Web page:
If Vladimir Putin fulfills the goals he’s set for his new six-year term as president, Russia in 2024 will be far advanced in new technologies and artificial intelligence, many of its notoriously poor roads will be improved, and its people will be living significantly longer.
There’s wide doubt about how much of that he’ll achieve, if any of it. Analysts assessing the prospects of his term that begins with Monday’s inauguration often use the expression “neo-stagnation.” And less than half of the population really trusts him, according to a state polling agency.
Putin won the new term, which will extend his rule in Russia to a quarter-century if he completes it, with an official tally of 77 percent of the vote in March. Although there were complaints of ballot-stuffing and other violations, his support was clearly high. Yet, when state pollster VTsIOM asked Russians a month later which politician they trusted to solve the country’s problems, only 47 percent chose Putin.
The apparent discrepancy between the vote total and his trust rating suggests that Putin is important to Russians not so much for what he accomplishes but for what he is — the embodiment of their national identity.
“In this dichotomous world, the symbolic Putin is omnipotent, like St. George slaying the Western dragon, but the flesh-and-bones Putin is barely capable of solving Russians’ everyday problems or preventing tragedies,” Carnegie Moscow Center analyst Andrei Kolesnikov wrote last month.
Putin’s strong suit is in projecting Russian power. The technology and lifespan improvements that he foresaw in his state-of-the-nation address shortly before the election didn’t attract as much attention as his claim that Russia had developed an array of new and allegedly invincible nuclear weapons.
He is sure to continue to assert Russia’s role on the world stage, apparently committed to military involvement in Syria until the bitter end and showing no signs of backing down from Moscow’s support for separatist rebels in eastern Ukraine.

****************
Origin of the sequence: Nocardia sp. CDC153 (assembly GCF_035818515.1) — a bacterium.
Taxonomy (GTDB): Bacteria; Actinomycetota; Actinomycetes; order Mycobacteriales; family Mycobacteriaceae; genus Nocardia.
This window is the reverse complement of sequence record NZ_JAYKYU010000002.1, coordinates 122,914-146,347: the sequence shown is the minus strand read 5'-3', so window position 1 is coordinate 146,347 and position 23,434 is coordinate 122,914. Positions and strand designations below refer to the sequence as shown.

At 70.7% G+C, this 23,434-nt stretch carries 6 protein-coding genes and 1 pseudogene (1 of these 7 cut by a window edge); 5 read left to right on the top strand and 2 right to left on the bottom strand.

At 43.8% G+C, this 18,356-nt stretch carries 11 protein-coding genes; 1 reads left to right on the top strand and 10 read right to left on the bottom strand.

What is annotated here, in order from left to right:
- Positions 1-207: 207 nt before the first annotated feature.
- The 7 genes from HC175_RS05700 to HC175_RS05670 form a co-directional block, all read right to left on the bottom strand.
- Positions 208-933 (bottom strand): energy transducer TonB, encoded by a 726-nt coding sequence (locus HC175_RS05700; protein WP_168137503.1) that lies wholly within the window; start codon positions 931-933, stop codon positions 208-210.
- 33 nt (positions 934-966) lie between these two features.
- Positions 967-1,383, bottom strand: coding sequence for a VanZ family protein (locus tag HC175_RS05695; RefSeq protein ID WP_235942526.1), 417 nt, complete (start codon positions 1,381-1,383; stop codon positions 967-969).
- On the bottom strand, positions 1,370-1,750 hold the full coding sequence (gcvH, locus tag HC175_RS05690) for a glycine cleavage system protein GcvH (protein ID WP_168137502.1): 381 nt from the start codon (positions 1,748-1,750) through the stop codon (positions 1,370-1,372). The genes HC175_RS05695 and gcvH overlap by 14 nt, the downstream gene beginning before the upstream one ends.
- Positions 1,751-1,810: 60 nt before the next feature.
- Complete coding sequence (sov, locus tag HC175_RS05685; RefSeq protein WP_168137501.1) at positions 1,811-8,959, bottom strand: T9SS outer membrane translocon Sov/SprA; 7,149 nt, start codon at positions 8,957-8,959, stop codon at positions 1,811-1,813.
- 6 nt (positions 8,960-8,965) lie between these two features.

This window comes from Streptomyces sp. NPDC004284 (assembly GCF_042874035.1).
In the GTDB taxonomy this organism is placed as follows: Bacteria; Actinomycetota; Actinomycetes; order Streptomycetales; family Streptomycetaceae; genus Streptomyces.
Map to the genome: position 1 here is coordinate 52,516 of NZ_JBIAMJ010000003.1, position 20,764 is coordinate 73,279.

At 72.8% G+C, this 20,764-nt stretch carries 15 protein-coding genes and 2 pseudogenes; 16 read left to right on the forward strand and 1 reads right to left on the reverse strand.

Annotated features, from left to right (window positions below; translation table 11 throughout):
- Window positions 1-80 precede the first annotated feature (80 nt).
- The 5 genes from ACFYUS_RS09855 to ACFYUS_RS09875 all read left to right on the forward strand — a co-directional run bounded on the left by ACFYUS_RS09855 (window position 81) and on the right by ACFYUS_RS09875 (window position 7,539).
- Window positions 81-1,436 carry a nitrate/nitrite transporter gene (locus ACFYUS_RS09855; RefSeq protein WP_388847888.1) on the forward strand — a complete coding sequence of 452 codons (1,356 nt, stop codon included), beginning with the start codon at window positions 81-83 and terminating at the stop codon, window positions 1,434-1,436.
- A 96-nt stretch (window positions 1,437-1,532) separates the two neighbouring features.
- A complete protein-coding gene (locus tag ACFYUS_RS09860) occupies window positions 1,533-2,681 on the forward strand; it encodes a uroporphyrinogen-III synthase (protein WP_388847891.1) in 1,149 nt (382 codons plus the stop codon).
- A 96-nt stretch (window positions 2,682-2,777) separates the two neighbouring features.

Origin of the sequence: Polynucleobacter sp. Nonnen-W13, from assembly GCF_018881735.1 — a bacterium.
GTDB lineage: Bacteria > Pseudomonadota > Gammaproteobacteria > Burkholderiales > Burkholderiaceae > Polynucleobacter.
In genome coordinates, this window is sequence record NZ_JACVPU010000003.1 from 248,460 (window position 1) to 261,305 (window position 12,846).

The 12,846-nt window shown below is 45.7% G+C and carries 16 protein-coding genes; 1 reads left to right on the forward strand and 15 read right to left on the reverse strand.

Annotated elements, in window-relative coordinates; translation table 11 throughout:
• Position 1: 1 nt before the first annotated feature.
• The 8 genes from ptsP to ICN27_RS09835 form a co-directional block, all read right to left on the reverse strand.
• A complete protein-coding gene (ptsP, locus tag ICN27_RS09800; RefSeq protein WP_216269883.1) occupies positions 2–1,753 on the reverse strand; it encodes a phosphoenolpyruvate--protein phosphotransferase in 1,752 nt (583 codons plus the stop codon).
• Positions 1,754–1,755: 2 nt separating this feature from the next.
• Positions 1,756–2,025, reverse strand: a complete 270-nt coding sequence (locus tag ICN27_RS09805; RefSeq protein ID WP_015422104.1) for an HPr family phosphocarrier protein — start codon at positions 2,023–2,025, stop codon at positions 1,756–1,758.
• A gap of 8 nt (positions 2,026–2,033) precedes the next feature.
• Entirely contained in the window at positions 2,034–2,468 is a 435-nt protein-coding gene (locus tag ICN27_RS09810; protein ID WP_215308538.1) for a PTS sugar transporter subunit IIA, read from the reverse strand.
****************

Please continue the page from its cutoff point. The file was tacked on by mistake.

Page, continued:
Although painful sanctions have been imposed on Russia for its annexation of Crimea, its involvement in eastern Ukraine and its alleged interference in the U.S. presidential election, Putin appears to be willing to pay the price, especially because rising world oil prices have restored some revenue. The economy has partially recovered from the depths of 2015-16 when the ruble lost half its value, but concerns persist about long-term prospects, especially if Russia is unable to boost its manufacturing sector and wean the economy off its overwhelming dependence on oil and gas exports.
The government reportedly is raising the age for state pensions as a way to cut expenditures. Deputy Prime Minister Arkady Dvorkovich is floating the prospect of raising income taxes by a couple of percentage points.
Dvorkovich, in fact, recently acknowledged that much of Russia’s economic improvement is connected to a one-off: this summer’s football World Cup.
“I can say that without the World Cup, there would be no economic growth at the moment,” he said.
If the money for domestic improvements is in doubt, so is the political will to implement them in Putin’s new term.
In the view of Andrew Wood, a Russia analyst at Britain’s Chatham House, “the main objective of the incumbent regime is to protect its hold on power.”
Thus, he wrote, “it will therefore continue between now and 2024 to follow the three main policy guidelines set by Putin in 2012: to do without significant structural economic reforms because of the political risks attached to them; to control the population; and to pursue ‘great power’ ambitions.”
Putin’s most prominent foe, anti-corruption campaigner Alexei Navalny, is calling for nationwide protests on Saturday, two days ahead of the inauguration. But Russia’s opposition forces are likely to remain marginalized — routinely banned from holding demonstrations and all but ignored by the dominant state news media.
Since Putin’s re-election, some notable protests have arisen: One was held over the fire at a Siberian shopping mall that killed 60 people, and a number of communities in the Moscow region also demonstrated over hazardous landfills.
Those actions, however, were focused on local and regional officials’ ineptness or corruption, while Putin rises above it all.
The main drama in Putin’s new term may come not from what he does, but from what comes after him.
The constitution bars him from seeking a third consecutive term in 2024, and it’s not clear if he’d want another one badly enough — he will be 72 — to risk trying to change the constitution to stay in office.
In a system where genuine political competition is truncated, overt jockeying to replace Putin is unlikely. Instead, he could bestow favor on a malleable successor and continue to run things from behind the scenes.